You've got to hand it to Joe Lieberman. He has totally absorbed the "How to Be a Republican" training. For one thing, he seems to have learned a core GOP insight of which most Democrats remain ignorant: that for the overwhelming majority of voters, a candidate's character is far more important than their issue stances. And so, he best articulated what will be John McCain's argument heading into the fall.
You may not agree with John McCain on every issue. But you can always count on him to be straight with you about where he stands, and to stand for what he thinks is right regardless of politics.
This was also Bush's core argument in 2004:
"Whether you agree with me or not, you know where I stand, what I believe, and where I am going to lead."
After the 2004 election, Bush Communications Director (and current McCain spokesflack) Nicolle Devenish Wallace cited that single line as "the most important words we uttered in the campaign" in a forum held by the Annenberg School.
From 2000 to present, Democratic policy positions on almost every issue were and are more popular than Republican ones. But Republicans know something Democrats don't: voters don't vote on the issues, so you might as well do what you believe and portray yourself as a strong leader - and try and actually translate your values into law.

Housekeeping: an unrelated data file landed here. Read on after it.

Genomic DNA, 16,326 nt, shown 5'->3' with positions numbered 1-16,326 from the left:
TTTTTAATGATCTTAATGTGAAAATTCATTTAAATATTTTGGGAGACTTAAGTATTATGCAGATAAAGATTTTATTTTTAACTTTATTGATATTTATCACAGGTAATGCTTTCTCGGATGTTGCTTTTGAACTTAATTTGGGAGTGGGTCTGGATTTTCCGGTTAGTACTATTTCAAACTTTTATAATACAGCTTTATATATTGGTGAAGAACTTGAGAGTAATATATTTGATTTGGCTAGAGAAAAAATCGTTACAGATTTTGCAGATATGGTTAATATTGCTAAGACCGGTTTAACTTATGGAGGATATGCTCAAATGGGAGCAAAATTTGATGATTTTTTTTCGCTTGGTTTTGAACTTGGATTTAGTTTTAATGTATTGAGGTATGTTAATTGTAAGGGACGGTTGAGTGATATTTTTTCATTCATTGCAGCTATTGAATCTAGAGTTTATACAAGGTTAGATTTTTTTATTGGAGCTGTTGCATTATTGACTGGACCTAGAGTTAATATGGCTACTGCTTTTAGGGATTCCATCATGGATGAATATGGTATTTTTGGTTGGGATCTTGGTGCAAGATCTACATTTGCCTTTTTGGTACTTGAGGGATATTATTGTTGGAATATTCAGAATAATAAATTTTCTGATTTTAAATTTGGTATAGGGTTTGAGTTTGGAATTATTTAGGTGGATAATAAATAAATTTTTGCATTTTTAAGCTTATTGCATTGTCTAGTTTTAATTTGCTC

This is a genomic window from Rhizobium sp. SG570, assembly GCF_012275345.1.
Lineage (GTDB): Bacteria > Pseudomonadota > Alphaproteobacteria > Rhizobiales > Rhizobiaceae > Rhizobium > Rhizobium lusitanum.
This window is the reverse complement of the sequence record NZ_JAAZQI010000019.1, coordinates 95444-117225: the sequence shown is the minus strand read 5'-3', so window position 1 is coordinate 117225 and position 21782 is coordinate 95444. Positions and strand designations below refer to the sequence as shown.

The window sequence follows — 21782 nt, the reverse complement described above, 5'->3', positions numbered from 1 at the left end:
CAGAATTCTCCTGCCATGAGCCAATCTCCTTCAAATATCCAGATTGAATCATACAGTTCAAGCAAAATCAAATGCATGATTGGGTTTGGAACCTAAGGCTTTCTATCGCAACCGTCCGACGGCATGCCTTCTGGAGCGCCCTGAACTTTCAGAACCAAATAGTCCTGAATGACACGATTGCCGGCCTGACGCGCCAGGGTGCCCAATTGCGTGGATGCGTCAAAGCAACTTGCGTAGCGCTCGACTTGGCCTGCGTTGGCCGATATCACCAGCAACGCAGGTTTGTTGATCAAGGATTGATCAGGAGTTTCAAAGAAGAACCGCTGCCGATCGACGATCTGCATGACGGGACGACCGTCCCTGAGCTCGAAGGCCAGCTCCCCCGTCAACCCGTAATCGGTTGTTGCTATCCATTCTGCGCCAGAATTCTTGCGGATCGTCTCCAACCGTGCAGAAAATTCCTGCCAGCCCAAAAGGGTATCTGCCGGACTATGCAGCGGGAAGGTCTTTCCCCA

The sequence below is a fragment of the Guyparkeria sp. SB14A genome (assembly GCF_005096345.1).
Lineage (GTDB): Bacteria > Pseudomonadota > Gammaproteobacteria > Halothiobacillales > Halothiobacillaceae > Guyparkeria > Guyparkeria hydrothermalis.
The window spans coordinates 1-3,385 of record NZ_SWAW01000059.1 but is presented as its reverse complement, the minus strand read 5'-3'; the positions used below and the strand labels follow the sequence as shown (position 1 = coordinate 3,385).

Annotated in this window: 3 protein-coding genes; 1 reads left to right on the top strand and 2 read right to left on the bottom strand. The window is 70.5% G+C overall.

Indeed, for a statistical analysis for my book, Fear and Courage in the Democratic Party, I teamed up with Wharton professor Gregory P. Nini to analyze more than 20 years of exit polls from the National Election Survey and found that candidate issue positions account for only six percent of election outcome.
In comparison, economic conditions account for 15 percent of a voter's decision; a voter's perception of a candidate's personal qualities (particularly whether or not the candidate is considered a "strong leader"), 16 percent; and a candidate's party a whopping 33 percent (Republicans tend to vote for Republicans and Democrats for Democrats).
Many Democrats don't understand this most basic political science. As a result, they obsess over the latest opinion swings when coming up with their platform, rather than fighting for what they believe. Even though their policies are popular, they come off as untrustworthy hacks.
This is especially true when facing John McCain. For all Lieberman's talk about his Straight Talk Express, the reality is that it's become more of a Zig Zag Local. His desperate attempts to appease the Bush establishment have caused his policy positions to swing far more widely than even the most craven of Democrats. To attack him for his unhinged, random, and reckless decision making, Democrats need to offer a steadfast contrast. Obama has certainly started. Keeping in mind Joe Lieberman's message will make sure we finish that way too.